Last month, Vivo, another Chinese brand, walked out of sponsorship deals with Big Boss and the Pro Kabaddi League, before the tenure of the contract expired.
This was followed by BCCL and Vivo jointly cancelling the IPL sponsorship deal, a Rs 2,199-crore five-year contract signed in 2017. No reasons were given.
“There are enough non-Chinese companies (handset makers) operating in India, and the demand will obviously shift to those brands.
"If something like this (the ban on Chinese smartphones) happens, the ecosystem will re-adjust and alternatives will be thought through and pushed by the government.” said Sunil Raina, president and business head, Lava International.
Noida-headquartered Lava sells two million handsets, mainly feature phones, every year.
“The government may push for a faster component-manufacturing ecosystem in the country.
"Chipsets, memory and display components are some key components in the phones, which are imported.
"The point to note here is that most of these companies (component makers) are non-Chinese companies, say, Taiwanese or Korean, with manufacturing bases in China.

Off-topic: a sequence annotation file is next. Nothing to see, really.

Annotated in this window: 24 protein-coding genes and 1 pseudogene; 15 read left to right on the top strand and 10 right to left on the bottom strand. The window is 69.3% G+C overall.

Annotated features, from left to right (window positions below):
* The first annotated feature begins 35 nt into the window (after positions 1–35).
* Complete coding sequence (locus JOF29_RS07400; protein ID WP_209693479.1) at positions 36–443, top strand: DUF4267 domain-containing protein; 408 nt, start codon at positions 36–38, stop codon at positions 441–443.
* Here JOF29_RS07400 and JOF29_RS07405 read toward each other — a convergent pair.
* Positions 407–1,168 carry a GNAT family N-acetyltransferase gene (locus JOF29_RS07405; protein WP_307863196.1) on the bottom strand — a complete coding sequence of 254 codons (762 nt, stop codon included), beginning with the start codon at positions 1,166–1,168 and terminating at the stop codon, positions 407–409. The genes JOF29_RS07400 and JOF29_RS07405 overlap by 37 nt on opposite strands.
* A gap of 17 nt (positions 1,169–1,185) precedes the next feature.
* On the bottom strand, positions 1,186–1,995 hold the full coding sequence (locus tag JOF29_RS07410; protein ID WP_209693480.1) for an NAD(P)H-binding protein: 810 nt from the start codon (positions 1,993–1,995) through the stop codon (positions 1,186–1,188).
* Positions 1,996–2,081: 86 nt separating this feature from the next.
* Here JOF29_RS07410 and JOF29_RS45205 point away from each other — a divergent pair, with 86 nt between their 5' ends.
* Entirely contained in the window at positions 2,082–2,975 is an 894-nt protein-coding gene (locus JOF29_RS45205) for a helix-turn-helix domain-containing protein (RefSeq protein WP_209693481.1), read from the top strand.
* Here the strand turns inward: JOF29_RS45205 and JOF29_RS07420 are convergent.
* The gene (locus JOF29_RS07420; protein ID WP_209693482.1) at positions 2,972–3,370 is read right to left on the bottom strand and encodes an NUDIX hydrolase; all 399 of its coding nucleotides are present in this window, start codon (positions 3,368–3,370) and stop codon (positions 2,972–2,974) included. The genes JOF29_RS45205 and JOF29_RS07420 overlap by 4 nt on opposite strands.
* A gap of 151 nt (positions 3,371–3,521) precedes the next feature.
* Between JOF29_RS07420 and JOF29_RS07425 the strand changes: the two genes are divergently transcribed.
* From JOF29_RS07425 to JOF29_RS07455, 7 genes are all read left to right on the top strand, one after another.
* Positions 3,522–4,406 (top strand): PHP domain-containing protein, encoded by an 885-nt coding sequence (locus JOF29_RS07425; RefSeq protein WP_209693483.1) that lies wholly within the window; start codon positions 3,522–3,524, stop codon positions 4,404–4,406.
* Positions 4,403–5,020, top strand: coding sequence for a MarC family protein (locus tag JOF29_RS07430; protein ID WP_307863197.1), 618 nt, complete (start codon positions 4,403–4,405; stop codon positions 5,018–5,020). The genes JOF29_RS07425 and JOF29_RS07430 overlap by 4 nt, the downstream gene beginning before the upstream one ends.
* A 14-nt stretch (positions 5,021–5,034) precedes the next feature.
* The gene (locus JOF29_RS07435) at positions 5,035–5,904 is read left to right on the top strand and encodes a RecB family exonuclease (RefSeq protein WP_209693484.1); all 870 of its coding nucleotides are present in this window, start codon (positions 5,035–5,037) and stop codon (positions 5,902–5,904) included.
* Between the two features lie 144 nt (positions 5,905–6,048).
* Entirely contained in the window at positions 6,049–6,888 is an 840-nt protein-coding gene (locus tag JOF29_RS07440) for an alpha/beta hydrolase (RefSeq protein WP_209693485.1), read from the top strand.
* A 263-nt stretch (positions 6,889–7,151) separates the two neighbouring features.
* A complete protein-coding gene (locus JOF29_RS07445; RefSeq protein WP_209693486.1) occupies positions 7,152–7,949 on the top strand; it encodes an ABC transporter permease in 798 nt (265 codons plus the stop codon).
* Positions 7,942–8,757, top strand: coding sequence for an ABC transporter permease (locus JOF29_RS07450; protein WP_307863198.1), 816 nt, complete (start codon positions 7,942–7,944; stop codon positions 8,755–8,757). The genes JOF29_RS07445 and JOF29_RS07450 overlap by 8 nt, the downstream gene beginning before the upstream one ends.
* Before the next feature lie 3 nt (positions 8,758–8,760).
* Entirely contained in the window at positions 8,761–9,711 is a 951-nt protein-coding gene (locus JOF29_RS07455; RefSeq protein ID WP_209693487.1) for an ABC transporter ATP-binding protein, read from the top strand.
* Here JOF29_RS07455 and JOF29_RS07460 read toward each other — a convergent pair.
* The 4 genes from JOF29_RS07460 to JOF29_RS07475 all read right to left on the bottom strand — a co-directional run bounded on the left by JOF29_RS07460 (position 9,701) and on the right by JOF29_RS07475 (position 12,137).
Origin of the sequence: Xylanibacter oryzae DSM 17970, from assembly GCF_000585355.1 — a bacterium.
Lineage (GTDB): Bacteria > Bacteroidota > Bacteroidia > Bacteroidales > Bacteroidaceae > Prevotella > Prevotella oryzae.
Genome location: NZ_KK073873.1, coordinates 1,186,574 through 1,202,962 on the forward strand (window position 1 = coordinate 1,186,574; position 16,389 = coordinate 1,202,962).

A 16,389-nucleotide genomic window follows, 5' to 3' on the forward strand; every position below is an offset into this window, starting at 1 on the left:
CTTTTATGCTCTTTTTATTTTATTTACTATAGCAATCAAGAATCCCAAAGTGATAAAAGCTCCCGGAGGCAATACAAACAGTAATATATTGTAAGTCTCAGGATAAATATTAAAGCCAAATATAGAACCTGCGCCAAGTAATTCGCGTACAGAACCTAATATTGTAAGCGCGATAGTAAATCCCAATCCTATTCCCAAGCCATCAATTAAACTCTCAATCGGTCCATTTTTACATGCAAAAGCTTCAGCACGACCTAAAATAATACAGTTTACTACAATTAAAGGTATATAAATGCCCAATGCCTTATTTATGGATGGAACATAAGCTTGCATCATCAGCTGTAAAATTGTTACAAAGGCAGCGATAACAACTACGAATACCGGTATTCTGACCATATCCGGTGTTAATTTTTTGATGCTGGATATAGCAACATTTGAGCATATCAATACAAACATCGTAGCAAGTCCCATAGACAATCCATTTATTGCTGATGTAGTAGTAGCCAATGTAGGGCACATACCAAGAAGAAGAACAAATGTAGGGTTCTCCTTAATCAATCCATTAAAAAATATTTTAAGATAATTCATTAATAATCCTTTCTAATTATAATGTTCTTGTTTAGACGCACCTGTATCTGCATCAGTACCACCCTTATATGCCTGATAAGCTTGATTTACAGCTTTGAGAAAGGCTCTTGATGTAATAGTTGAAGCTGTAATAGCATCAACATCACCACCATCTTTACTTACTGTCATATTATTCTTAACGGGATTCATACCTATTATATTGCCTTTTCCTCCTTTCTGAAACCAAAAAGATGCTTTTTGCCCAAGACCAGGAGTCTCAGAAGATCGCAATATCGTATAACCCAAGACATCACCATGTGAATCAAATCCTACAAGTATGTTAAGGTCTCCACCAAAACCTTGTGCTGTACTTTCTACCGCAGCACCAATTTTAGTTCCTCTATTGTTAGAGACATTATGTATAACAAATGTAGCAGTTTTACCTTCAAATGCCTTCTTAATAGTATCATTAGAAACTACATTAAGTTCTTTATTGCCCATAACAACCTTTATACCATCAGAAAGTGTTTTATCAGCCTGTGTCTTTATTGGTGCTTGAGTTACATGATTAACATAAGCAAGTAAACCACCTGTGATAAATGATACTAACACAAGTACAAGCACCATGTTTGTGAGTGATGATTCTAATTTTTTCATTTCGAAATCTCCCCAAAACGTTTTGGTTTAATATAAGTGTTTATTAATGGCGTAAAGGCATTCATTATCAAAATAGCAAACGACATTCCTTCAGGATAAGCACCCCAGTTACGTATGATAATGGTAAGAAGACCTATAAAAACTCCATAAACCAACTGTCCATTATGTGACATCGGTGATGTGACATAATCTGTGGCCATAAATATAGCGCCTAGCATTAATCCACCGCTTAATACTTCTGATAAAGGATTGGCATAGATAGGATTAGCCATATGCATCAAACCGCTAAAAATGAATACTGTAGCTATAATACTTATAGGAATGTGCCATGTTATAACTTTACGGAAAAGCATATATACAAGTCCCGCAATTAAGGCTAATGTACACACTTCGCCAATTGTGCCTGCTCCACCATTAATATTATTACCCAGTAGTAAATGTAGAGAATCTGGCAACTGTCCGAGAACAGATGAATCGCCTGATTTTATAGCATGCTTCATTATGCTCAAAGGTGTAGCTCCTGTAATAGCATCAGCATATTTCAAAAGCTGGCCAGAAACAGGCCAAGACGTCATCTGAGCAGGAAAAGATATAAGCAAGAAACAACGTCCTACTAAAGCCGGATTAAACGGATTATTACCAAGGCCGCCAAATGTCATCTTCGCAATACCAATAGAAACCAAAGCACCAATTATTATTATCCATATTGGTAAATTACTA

"If this scenario happens, they can shift manufacturing to India, where the demand is,” said Raina.
That is easier said than done.
Electronics - both components and finished goods - are the largest imported items from China among all, and it will be hard to fill up that supply gap instantly.
According to commerce ministry data, electronics imports from China in 2018-19 were Rs 1,84,789 crore or 21.8 per cent of all items (by value) imported from the country.
The next three items were nuclear machinery, organic chemicals and plastics.
The other bit is how deeply entrenched China is in the Indian smartphone market.
Of the total 158 million smartphones sold in 2019, some 70-80 per cent were Chinese.
In terms of value, Chinese brands stand at $18-20 billion annual sales in the smartphone market, which is estimated at $28-30 billion, according to Counterpoint Research.